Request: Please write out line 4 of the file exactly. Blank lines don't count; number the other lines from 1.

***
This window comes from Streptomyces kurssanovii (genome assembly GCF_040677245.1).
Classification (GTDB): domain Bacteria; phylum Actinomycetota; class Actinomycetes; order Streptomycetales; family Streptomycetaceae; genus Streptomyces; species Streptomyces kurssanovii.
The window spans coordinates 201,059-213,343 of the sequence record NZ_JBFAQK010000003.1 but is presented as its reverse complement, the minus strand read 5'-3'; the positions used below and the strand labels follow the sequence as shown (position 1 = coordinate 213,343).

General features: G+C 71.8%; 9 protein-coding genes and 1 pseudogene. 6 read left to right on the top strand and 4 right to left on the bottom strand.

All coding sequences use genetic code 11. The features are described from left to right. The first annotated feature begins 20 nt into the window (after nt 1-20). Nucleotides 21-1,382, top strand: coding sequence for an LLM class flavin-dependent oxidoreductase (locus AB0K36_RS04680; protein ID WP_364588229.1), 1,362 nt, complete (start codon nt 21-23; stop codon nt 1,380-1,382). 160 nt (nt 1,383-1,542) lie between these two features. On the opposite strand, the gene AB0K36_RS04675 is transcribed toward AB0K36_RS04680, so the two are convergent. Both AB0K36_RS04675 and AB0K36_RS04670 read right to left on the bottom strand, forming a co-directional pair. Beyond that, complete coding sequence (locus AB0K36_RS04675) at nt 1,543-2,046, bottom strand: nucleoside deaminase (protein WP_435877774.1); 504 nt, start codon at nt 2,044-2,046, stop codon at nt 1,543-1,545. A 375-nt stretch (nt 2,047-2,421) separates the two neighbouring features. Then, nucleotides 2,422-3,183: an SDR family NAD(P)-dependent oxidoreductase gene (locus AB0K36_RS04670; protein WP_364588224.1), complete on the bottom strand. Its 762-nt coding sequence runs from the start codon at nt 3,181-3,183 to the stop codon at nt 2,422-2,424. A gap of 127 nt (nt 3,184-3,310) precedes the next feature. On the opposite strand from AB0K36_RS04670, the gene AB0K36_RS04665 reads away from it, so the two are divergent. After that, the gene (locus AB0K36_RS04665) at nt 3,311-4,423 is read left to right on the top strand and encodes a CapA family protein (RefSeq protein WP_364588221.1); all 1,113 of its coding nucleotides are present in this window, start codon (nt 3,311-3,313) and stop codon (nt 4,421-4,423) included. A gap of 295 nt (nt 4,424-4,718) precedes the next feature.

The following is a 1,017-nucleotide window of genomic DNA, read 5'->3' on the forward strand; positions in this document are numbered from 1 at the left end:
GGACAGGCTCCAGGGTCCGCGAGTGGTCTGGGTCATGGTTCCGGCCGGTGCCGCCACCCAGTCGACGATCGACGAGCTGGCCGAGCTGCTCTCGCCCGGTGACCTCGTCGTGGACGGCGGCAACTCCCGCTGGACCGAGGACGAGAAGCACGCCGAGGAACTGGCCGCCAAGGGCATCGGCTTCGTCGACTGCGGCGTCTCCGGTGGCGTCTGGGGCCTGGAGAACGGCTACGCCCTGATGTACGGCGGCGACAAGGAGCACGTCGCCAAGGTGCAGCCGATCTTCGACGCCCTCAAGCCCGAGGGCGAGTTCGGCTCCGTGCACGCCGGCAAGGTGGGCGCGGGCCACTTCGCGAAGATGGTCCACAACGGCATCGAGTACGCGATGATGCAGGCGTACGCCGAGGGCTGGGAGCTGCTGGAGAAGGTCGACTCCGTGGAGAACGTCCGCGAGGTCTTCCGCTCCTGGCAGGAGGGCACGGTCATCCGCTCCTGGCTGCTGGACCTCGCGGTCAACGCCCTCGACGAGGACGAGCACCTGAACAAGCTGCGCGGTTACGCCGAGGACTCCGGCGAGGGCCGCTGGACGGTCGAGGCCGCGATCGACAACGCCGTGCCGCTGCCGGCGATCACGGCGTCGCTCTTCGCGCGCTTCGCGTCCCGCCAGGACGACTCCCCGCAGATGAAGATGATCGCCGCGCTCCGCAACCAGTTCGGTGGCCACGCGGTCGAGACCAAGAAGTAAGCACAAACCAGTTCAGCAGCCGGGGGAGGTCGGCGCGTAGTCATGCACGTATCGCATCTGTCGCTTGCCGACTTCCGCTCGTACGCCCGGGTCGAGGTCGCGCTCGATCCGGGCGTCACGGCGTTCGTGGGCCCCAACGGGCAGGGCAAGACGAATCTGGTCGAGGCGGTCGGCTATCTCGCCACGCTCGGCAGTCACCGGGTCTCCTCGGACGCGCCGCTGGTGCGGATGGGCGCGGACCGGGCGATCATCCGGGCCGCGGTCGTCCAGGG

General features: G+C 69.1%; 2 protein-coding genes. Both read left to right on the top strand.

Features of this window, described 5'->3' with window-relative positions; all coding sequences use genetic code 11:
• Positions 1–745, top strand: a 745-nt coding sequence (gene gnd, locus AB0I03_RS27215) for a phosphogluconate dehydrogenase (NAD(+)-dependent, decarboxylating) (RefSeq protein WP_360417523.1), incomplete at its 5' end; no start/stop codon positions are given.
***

General features: G+C 71.8%; 9 protein-coding genes and 1 pseudogene. 6 read left to right on the top strand and 4 right to left on the bottom strand.